The Tragic Death Of Joanne Linville
Joanne Linville, best known for her role as a Romulan commander in “Star Trek,” died on June 20. She was 93 years old at the time of her death, according to Variety.
No specific details surrounding her death are known at the time of this writing, but according to a press release (per Variety), “Linville lived a full life. One whose spirit, passion for art and life was an inspiration to all who had the pleasure of knowing her.” Linville made history as an actor — she was the first woman to score a Romulan role in “Star Trek,” according to the outlet.
Producer Mark A. Altman had a hand in the “50 Years of Star Trek” documentary (via the New York Post) and penned a touching message on Twitter to honor Linville: “Saddened to hear about the passing of the great #JoanneLinville. Perhaps the best thing about #StarTrek’s third season. Commander of not one, but three Roman flagships and custodian of the cloaking device and, for a time, Mr. Spock’s heart.”
The actor is survived by her ex-husband, two children, three grandchildren, and a great-grandchild. Linville left a lasting impact on the entertainment industry — keep reading for more details on her impressive career.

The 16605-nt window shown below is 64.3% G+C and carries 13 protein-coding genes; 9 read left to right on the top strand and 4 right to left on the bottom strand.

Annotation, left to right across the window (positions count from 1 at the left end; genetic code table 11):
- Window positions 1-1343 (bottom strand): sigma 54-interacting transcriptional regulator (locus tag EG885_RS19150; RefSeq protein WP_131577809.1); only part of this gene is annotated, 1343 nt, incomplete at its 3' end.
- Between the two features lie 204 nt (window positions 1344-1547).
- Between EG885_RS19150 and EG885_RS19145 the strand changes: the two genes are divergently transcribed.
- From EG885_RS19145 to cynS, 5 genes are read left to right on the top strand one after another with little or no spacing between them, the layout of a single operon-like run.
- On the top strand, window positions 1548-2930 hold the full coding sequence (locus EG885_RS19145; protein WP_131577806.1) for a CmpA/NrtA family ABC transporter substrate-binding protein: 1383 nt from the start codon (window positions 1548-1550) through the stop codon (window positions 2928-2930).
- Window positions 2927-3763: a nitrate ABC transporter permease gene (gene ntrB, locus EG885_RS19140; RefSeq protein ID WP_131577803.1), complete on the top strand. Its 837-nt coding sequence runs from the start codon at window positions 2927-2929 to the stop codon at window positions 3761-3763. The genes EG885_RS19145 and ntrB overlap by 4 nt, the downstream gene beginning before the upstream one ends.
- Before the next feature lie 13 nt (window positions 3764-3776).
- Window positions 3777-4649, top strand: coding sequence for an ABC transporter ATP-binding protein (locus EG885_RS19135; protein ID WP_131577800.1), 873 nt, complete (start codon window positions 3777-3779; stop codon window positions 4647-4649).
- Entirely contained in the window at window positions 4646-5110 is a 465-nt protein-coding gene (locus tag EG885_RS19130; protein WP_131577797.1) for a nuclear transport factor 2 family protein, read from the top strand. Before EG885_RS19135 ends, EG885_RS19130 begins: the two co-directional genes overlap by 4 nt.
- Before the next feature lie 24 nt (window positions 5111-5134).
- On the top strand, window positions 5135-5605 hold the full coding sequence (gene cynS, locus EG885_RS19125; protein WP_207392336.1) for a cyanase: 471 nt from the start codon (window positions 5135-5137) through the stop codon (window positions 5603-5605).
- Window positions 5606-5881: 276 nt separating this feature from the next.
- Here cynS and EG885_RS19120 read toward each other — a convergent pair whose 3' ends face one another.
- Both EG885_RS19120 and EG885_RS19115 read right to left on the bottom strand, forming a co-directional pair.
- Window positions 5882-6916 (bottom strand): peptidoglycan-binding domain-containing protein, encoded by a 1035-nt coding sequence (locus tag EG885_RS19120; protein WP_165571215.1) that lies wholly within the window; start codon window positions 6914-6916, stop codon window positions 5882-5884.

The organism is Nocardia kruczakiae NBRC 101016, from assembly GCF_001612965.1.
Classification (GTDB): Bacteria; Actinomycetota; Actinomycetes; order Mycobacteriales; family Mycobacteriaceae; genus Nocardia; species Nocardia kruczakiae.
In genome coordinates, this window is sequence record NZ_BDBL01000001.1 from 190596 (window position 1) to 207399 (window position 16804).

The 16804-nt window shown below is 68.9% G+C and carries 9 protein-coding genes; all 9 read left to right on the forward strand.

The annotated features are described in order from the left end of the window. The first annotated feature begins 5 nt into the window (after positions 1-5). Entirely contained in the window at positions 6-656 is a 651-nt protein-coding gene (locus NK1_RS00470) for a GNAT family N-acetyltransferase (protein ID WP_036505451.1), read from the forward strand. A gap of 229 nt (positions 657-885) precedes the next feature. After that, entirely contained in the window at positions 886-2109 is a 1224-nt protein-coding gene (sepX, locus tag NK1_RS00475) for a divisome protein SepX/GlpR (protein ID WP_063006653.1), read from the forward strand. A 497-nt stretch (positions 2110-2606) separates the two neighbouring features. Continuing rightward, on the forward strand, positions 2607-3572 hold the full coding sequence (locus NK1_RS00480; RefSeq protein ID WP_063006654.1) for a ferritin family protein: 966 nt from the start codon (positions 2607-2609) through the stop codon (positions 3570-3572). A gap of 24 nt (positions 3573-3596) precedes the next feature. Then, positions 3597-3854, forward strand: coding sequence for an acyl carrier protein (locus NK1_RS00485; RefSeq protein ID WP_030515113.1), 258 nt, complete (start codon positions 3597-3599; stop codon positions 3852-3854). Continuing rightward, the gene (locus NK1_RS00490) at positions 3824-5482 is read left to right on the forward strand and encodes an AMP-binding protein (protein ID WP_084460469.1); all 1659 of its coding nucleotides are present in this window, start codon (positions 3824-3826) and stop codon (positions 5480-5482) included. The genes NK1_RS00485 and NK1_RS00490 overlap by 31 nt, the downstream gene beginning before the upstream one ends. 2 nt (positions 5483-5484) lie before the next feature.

Joanne Linville has over 100 screen credits to her name
Although Joanne Linville never landed a regular role in television, she “appeared in over 100 film[s] and TV shows,” according to Variety.
The actor lent her talents to shows like “The Twilight Zone,” “Columbo,” “Kojak,” “Dynasty,” “Charlie’s Angels,” “L.A. Law,” “Gunsmoke,” “The Streets of San Francisco,” “Hawaii Five-0,” “Route 66,” “Barnaby Jones,” and “Alfred Hitchcock Presents,” according to the New York Post. When it came to movies, she starred in the 1976 version of “A Star Is Born” alongside Barbra Streisand. One of her recent movie credits includes “James Dean,” a 2001 film where she played “gossip columnist” Hedda Hopper.
In addition to her prolific career on screen, Linville made a point to help the next generation of actors. According to The Hollywood Reporter, she and Stella Adler established an acting conservatory under Adler’s name in the 1980s. In 2011, she published a book “Seven Steps to an Acting Craft.”
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